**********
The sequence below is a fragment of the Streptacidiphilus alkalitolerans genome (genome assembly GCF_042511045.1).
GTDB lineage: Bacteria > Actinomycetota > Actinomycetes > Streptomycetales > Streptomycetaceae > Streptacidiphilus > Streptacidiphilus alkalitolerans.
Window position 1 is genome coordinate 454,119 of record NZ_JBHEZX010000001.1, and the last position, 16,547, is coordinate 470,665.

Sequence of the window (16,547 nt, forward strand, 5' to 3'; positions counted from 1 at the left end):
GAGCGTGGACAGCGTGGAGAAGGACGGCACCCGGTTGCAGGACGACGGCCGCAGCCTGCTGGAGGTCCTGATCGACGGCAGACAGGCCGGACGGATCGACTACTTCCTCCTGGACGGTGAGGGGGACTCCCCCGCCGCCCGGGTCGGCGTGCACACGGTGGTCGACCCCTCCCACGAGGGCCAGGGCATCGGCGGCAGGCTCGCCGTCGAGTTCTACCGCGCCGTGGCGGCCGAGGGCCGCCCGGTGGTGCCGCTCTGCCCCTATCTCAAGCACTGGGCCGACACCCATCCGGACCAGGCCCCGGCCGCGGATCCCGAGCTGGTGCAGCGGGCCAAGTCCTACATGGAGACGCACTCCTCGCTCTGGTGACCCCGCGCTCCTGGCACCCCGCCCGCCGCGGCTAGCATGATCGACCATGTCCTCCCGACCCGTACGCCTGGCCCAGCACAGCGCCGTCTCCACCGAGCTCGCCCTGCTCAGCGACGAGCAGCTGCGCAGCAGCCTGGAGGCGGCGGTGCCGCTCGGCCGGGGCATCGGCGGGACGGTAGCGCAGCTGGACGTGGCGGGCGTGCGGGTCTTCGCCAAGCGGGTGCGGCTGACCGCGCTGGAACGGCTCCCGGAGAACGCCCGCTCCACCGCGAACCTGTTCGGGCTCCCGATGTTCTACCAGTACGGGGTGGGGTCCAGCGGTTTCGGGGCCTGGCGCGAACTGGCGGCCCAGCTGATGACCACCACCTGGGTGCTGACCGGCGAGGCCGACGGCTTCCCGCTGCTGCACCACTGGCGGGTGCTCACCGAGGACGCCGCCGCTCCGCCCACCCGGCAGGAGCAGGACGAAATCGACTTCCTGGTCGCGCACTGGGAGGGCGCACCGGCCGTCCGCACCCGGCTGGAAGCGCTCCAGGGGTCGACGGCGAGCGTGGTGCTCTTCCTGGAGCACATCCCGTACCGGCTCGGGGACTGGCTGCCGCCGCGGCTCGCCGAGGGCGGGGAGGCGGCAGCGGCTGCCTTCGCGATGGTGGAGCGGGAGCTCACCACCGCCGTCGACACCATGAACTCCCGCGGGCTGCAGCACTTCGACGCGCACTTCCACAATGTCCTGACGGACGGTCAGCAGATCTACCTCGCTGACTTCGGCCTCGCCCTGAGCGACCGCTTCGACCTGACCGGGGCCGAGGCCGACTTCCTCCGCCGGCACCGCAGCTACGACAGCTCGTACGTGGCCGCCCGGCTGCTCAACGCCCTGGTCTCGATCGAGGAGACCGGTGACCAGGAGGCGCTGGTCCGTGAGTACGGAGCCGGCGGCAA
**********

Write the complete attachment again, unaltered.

The sequence below is a fragment of the Streptacidiphilus alkalitolerans genome (genome assembly GCF_042511045.1).
GTDB lineage: Bacteria > Actinomycetota > Actinomycetes > Streptomycetales > Streptomycetaceae > Streptacidiphilus > Streptacidiphilus alkalitolerans.
Window position 1 is genome coordinate 454,119 of record NZ_JBHEZX010000001.1, and the last position, 16,547, is coordinate 470,665.

Sequence of the window (16,547 nt, forward strand, 5' to 3'; positions counted from 1 at the left end):
GAGCGTGGACAGCGTGGAGAAGGACGGCACCCGGTTGCAGGACGACGGCCGCAGCCTGCTGGAGGTCCTGATCGACGGCAGACAGGCCGGACGGATCGACTACTTCCTCCTGGACGGTGAGGGGGACTCCCCCGCCGCCCGGGTCGGCGTGCACACGGTGGTCGACCCCTCCCACGAGGGCCAGGGCATCGGCGGCAGGCTCGCCGTCGAGTTCTACCGCGCCGTGGCGGCCGAGGGCCGCCCGGTGGTGCCGCTCTGCCCCTATCTCAAGCACTGGGCCGACACCCATCCGGACCAGGCCCCGGCCGCGGATCCCGAGCTGGTGCAGCGGGCCAAGTCCTACATGGAGACGCACTCCTCGCTCTGGTGACCCCGCGCTCCTGGCACCCCGCCCGCCGCGGCTAGCATGATCGACCATGTCCTCCCGACCCGTACGCCTGGCCCAGCACAGCGCCGTCTCCACCGAGCTCGCCCTGCTCAGCGACGAGCAGCTGCGCAGCAGCCTGGAGGCGGCGGTGCCGCTCGGCCGGGGCATCGGCGGGACGGTAGCGCAGCTGGACGTGGCGGGCGTGCGGGTCTTCGCCAAGCGGGTGCGGCTGACCGCGCTGGAACGGCTCCCGGAGAACGCCCGCTCCACCGCGAACCTGTTCGGGCTCCCGATGTTCTACCAGTACGGGGTGGGGTCCAGCGGTTTCGGGGCCTGGCGCGAACTGGCGGCCCAGCTGATGACCACCACCTGGGTGCTGACCGGCGAGGCCGACGGCTTCCCGCTGCTGCACCACTGGCGGGTGCTCACCGAGGACGCCGCCGCTCCGCCCACCCGGCAGGAGCAGGACGAAATCGACTTCCTGGTCGCGCACTGGGAGGGCGCACCGGCCGTCCGCACCCGGCTGGAAGCGCTCCAGGGGTCGACGGCGAGCGTGGTGCTCTTCCTGGAGCACATCCCGTACCGGCTCGGGGACTGGCTGCCGCCGCGGCTCGCCGAGGGCGGGGAGGCGGCAGCGGCTGCCTTCGCGATGGTGGAGCGGGAGCTCACCACCGCCGTCGACACCATGAACTCCCGCGGGCTGCAGCACTTCGACGCGCACTTCCACAATGTCCTGACGGACGGTCAGCAGATCTACCTCGCTGACTTCGGCCTCGCCCTGAGCGACCGCTTCGACCTGACCGGGGCCGAGGCCGACTTCCTCCGCCGGCACCGCAGCTACGACAGCTCGTACGTGGCCGCCCGGCTGCTCAACGCCCTGGTCTCGATCGAGGAGACCGGTGACCAGGAGGCGCTGGTCCGTGAGTACGGAGCCGGCGGCAA